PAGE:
Doing Business in Japan: A Country
Commercial Guide for U.S. Companies
Chapter 7: Trade and Project Financing
INTERNATIONAL COPYRIGHT, U.S. & FOREIGN COMMERCIAL SERVICE AND U.S.
DEPARTMENT OF STATE, 2007. ALL RIGHTS RESERVED OUTSIDE OF THE UNITED
• How Do I Get Paid (Methods of Payment)
• How Does the Banking System Operate
• General Availability of Financing
• Types of Available Export Financing and Insurance
• Foreign-Exchange Controls
• U.S. Banks and Local Correspondent Banks
• Project Financing
• Web Resources
How Do I Get Paid (Methods of Payment) Return to top
There are a number of methods used to settle payment in Japan: cash in advance, letter
of credit used in conjunction with a documentary draft (time or sight), promissory note,
documentary collection or draft, open account and consignment sales. As with U.S.
domestic transactions, a major factor in determining the method of payment is the
degree of trust in the buyer's ability and willingness to pay.
Because of the protection it offers to the American exporter and the Japanese importer,
an irrevocable letter of credit (L/C) payable at sight is commonly used for settlement of
international transactions. As large Japanese general trading companies often serve as
intermediaries to small and medium-sized companies, L/Cs are often issued in their
name rather than in the name of the end user of the product. With the trading company
taking on the risk of the transaction, the U.S. firm is protected from the possible
bankruptcy of the smaller company.
Another payment option is the use of documentary collection or open account with
international credit insurance that, unlike the letter of credit, allows the importer's line of
credit to remain open. At the same time, this option protects the exporter if the buyer
goes bankrupt or cannot pay. International credit insurance can be obtained from the
Export-Import Bank of the United States or private insurers.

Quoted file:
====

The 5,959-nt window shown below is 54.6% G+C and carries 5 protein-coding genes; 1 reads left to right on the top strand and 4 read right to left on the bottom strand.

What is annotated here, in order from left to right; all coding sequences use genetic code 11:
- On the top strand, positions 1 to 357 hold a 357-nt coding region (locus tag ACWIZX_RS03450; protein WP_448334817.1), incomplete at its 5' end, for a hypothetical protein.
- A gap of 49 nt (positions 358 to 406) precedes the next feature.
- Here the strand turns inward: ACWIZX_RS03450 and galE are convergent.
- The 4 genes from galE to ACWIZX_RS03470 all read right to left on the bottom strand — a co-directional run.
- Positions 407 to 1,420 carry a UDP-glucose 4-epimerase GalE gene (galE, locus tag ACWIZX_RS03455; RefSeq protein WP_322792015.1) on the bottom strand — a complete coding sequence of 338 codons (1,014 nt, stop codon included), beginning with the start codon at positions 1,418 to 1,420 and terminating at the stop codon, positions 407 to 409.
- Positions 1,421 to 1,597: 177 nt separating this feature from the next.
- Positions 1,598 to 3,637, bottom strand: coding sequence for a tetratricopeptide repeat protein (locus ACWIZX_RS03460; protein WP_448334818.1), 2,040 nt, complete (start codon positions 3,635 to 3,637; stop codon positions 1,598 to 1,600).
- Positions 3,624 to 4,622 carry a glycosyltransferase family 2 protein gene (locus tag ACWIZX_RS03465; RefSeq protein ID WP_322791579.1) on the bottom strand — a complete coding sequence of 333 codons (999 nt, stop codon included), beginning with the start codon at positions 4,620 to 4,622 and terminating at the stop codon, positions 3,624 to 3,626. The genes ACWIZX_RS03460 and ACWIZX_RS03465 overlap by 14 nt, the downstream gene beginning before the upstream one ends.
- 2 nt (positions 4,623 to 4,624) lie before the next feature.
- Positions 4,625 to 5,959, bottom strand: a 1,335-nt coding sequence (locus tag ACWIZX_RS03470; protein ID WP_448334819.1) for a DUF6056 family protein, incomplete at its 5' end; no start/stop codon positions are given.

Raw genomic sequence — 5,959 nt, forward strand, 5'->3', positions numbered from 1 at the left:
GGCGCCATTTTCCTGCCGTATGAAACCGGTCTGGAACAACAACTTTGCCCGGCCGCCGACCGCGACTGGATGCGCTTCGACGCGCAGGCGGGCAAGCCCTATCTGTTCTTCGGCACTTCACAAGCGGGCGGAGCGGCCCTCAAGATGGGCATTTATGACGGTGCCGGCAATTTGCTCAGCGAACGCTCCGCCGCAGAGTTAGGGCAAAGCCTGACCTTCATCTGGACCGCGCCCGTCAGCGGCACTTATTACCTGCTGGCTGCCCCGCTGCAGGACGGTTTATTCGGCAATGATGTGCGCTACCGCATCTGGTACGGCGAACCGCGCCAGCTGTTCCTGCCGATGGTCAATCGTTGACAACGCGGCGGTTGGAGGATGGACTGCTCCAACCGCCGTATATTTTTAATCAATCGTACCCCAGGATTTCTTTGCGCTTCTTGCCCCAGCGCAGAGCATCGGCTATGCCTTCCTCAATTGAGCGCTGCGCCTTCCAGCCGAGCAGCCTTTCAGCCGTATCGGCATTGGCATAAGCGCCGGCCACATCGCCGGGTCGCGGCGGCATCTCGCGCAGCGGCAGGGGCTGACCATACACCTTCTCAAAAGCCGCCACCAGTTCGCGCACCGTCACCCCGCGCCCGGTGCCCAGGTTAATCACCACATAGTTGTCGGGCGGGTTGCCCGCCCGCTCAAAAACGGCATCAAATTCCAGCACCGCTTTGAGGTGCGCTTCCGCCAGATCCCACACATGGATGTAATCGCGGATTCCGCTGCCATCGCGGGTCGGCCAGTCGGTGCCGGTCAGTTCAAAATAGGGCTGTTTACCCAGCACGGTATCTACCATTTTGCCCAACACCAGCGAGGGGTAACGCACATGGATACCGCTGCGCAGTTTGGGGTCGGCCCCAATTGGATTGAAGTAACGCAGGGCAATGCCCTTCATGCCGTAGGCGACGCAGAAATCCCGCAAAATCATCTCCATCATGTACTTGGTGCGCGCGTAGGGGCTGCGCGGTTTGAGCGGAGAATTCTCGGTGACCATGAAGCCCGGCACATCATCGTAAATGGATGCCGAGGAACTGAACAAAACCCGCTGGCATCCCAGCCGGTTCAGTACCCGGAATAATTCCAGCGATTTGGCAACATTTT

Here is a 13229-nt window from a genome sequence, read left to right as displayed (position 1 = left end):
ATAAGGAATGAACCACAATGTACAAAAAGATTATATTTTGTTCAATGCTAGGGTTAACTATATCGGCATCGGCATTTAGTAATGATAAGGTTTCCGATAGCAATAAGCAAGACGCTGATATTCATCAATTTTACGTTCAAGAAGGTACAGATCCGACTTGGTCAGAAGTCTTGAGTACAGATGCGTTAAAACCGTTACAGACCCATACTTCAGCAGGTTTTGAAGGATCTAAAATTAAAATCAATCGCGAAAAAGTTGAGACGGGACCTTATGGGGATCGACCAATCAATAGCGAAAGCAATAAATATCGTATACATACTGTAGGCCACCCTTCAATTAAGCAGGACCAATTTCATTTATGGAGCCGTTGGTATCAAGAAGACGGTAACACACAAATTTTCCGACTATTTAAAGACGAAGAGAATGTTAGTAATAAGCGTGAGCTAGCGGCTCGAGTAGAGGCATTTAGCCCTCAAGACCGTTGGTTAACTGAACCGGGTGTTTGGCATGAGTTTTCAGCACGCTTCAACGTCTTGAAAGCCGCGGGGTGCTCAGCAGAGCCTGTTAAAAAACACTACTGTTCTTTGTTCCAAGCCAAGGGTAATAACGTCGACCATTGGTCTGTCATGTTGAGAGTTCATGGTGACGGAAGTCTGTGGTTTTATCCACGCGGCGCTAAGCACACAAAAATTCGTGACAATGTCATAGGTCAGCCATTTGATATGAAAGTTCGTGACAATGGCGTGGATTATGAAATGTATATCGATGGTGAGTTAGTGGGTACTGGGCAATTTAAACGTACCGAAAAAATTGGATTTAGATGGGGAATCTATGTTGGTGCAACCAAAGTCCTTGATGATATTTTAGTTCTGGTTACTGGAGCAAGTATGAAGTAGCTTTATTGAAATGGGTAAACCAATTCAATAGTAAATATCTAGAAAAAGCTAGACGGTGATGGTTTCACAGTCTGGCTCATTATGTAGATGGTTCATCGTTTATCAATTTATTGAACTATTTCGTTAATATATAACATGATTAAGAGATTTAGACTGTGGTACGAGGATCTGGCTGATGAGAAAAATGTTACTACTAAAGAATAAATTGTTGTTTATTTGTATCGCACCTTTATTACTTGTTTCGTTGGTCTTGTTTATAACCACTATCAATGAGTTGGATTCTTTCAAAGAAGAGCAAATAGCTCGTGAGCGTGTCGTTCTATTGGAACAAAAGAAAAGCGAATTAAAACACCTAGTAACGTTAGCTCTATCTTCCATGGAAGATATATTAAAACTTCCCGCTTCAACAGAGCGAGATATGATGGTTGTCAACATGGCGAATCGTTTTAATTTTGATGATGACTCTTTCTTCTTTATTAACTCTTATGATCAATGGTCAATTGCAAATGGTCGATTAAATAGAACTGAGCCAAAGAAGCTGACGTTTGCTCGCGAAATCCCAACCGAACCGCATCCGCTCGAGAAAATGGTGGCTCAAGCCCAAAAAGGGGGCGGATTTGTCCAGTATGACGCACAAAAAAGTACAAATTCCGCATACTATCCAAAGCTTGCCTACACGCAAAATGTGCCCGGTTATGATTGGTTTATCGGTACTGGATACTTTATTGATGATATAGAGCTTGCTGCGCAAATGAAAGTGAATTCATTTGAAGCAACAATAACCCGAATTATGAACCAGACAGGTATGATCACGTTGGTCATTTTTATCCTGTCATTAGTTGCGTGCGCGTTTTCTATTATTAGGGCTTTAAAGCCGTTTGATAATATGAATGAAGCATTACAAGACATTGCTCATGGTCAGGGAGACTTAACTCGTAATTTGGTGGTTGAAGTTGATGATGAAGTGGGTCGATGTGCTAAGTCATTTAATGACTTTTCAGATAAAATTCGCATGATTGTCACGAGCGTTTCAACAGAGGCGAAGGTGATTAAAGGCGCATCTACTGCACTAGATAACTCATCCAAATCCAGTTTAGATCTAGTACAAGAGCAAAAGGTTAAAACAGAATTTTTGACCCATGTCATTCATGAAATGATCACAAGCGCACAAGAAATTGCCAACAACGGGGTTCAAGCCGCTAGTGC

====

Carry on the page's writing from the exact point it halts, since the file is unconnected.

A payment method widely used in Japan but sometimes unfamiliar to U.S. companies is
the promissory note (yakusoku tegata). Promissory notes are IOUs with a promise to
pay at a later date, typically 90 to 120 days. Banks will often provide short-term
financing through discounting and rollover of notes. Factoring and other forms of
receivables financing (whether with or without recourse) are not common in Japan, and
more conservative businesspeople find such arrangements a violation of the
“relationship” between buyer and seller. It should be noted that, domestically, it is not
uncommon for the buyer to request, and be granted an extension of the term of the
tegata if there are cash-flow problems.
How Does the Banking System Operate Return to top
While financial system deregulation and international competitive pressure has
drastically changed the face of Japanese banking (the consolidation of 19 banks into 4
super banks), the connection between corporate finance and banking institutions and
non-financial corporations remains much tighter in Japan than in the United States; and
extends far beyond simple lender/borrower relationships. Much corporate banking
business is rooted in either keiretsu or regional relationships, and Japanese banks are
frequently shareholders in companies that conduct banking business with them,
although there are signs of changes. Japanese companies are traditionally highly
leveraged in comparison with their U.S. counterparts, as banks take an active role in
maintaining the financial health of their clients.
This unique relationship between a company and its bank has been long-standing; until
recently, a Japanese company rarely changed its primary lender, although it would
occasionally "shop around" for better credit arrangements. Even when credit is loose,
companies sometimes borrow in excess of their need in order to maintain good relations
with their bank and to ensure that funds will be available in leaner years. Banks are
often large shareholders in publicly traded corporations, have close relationships with
both local governments and national regulatory agencies, and often play a coordinating
role among their clients. The collapse of the asset price "bubble" and the consequent
worsening of bank balance sheets since the early 1990s, as well as corporate borrowing
outside of traditional channels, has increasingly caused borrowers to tap international
capital markets, and placed traditional banking systems under considerable strain.
However, it remains safe to say that the Japanese commercial bank system is much
more relationship oriented than the transaction-based U.S. system.
While large corporations with suitable credit ratings (especially export-oriented firms) can